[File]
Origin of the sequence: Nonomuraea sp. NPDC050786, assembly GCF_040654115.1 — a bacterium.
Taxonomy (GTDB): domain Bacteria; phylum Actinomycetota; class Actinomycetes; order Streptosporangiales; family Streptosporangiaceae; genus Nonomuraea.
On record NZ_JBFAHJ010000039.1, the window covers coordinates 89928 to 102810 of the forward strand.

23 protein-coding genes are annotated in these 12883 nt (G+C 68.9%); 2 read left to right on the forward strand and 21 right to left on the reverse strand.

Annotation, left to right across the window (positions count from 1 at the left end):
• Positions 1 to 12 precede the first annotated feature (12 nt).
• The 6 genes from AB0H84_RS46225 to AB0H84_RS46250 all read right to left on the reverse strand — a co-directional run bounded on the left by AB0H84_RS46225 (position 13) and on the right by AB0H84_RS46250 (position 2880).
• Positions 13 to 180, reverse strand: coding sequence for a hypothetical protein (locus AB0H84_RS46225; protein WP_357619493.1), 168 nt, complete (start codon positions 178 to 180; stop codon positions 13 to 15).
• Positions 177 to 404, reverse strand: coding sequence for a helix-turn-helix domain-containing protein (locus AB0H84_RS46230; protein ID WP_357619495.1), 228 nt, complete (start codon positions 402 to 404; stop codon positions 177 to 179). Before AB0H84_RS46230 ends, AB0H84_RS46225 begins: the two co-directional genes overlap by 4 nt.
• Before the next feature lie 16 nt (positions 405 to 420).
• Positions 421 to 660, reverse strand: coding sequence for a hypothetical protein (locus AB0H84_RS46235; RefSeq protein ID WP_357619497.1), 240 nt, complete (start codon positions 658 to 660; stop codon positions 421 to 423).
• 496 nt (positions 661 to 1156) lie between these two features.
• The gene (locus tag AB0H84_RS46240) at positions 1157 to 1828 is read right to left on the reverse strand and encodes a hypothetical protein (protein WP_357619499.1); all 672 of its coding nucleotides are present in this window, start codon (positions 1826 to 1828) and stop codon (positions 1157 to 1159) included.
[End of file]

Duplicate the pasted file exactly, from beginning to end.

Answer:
Origin of the sequence: Nonomuraea sp. NPDC050786, assembly GCF_040654115.1 — a bacterium.
Taxonomy (GTDB): domain Bacteria; phylum Actinomycetota; class Actinomycetes; order Streptosporangiales; family Streptosporangiaceae; genus Nonomuraea.
On record NZ_JBFAHJ010000039.1, the window covers coordinates 89928 to 102810 of the forward strand.

23 protein-coding genes are annotated in these 12883 nt (G+C 68.9%); 2 read left to right on the forward strand and 21 right to left on the reverse strand.

Annotation, left to right across the window (positions count from 1 at the left end):
• Positions 1 to 12 precede the first annotated feature (12 nt).
• The 6 genes from AB0H84_RS46225 to AB0H84_RS46250 all read right to left on the reverse strand — a co-directional run bounded on the left by AB0H84_RS46225 (position 13) and on the right by AB0H84_RS46250 (position 2880).
• Positions 13 to 180, reverse strand: coding sequence for a hypothetical protein (locus AB0H84_RS46225; protein WP_357619493.1), 168 nt, complete (start codon positions 178 to 180; stop codon positions 13 to 15).
• Positions 177 to 404, reverse strand: coding sequence for a helix-turn-helix domain-containing protein (locus AB0H84_RS46230; protein ID WP_357619495.1), 228 nt, complete (start codon positions 402 to 404; stop codon positions 177 to 179). Before AB0H84_RS46230 ends, AB0H84_RS46225 begins: the two co-directional genes overlap by 4 nt.
• Before the next feature lie 16 nt (positions 405 to 420).
• Positions 421 to 660, reverse strand: coding sequence for a hypothetical protein (locus AB0H84_RS46235; RefSeq protein ID WP_357619497.1), 240 nt, complete (start codon positions 658 to 660; stop codon positions 421 to 423).
• 496 nt (positions 661 to 1156) lie between these two features.
• The gene (locus tag AB0H84_RS46240) at positions 1157 to 1828 is read right to left on the reverse strand and encodes a hypothetical protein (protein WP_357619499.1); all 672 of its coding nucleotides are present in this window, start codon (positions 1826 to 1828) and stop codon (positions 1157 to 1159) included.